After she left university, Just entered the male-dominated spheres of mergers and acquisitions at a management consultancy company. She celebrated the merit-based culture, but stressed that there were barriers to her development further down the line when she was pursuing management level jobs. She was told that ‘men don’t like to buy from women’ when in an interview for a senior sales role, and her potential new boss reminded her that she would be working with numbers – despite Just’s impressive qualifications.
Just criticised the promotion of mediocre men over qualified women, suggesting that bosses often see more ‘potential’ in male colleagues. She encouraged women to step up and speak out, while acknowledging that level of confidence can sometimes be difficult to find. Just stressed that being more confident does not necessarily mean being more masculine. Her career took off when she fully embraced herself and her femininity, and she encouraged other women to do the same.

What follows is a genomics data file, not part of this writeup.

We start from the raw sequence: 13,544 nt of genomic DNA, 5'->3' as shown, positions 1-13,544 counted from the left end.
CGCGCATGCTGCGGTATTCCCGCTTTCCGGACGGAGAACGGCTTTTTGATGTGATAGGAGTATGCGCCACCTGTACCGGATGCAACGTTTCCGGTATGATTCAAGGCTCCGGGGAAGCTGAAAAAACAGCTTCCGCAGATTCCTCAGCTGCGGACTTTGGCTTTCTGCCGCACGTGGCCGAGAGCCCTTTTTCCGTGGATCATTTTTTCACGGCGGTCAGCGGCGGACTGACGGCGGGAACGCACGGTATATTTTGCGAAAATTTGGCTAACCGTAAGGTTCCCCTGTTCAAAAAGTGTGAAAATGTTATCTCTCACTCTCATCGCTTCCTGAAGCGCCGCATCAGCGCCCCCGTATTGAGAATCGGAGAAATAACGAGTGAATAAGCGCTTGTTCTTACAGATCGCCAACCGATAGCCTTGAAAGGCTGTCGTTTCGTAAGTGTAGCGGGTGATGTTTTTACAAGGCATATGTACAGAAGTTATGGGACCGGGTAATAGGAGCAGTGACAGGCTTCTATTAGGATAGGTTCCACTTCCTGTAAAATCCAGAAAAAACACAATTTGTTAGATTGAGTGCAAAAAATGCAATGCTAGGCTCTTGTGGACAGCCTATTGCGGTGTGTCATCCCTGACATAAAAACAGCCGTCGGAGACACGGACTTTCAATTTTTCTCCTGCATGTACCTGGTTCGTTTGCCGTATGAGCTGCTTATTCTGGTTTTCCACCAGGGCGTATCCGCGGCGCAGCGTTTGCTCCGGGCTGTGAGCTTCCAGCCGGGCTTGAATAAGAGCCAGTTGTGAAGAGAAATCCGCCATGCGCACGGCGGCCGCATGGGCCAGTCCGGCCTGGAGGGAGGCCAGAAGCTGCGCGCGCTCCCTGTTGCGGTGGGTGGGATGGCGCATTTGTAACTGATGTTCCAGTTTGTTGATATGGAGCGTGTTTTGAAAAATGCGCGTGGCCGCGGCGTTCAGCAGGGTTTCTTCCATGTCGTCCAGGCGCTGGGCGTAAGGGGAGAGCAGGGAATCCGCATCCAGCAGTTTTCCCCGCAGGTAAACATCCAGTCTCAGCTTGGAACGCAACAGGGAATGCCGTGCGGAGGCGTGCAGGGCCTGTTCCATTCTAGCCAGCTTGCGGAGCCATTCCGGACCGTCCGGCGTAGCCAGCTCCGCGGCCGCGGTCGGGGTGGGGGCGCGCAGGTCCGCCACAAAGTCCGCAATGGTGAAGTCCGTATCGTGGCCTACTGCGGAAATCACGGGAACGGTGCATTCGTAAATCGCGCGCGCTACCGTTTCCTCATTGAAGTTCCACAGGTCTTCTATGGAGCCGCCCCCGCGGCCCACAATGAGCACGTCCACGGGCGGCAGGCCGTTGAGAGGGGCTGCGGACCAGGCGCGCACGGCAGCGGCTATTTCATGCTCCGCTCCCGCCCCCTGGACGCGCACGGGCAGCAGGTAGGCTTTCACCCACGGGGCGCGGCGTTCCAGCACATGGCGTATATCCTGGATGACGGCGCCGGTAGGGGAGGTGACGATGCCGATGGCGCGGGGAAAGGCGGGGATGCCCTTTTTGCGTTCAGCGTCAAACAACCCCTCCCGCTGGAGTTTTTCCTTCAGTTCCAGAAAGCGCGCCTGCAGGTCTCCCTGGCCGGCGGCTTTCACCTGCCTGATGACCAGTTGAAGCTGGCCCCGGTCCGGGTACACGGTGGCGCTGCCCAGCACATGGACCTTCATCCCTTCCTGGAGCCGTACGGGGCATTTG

Focusing on barriers to progression for Muslim women working in logistics, Sunnah Habib, Transport Planner at Wincanton, shared the findings of her dissertation research. She began by highlighting that the logistics industry is one of the most male-dominated industries in the UK; only 1 in 5 workers are female.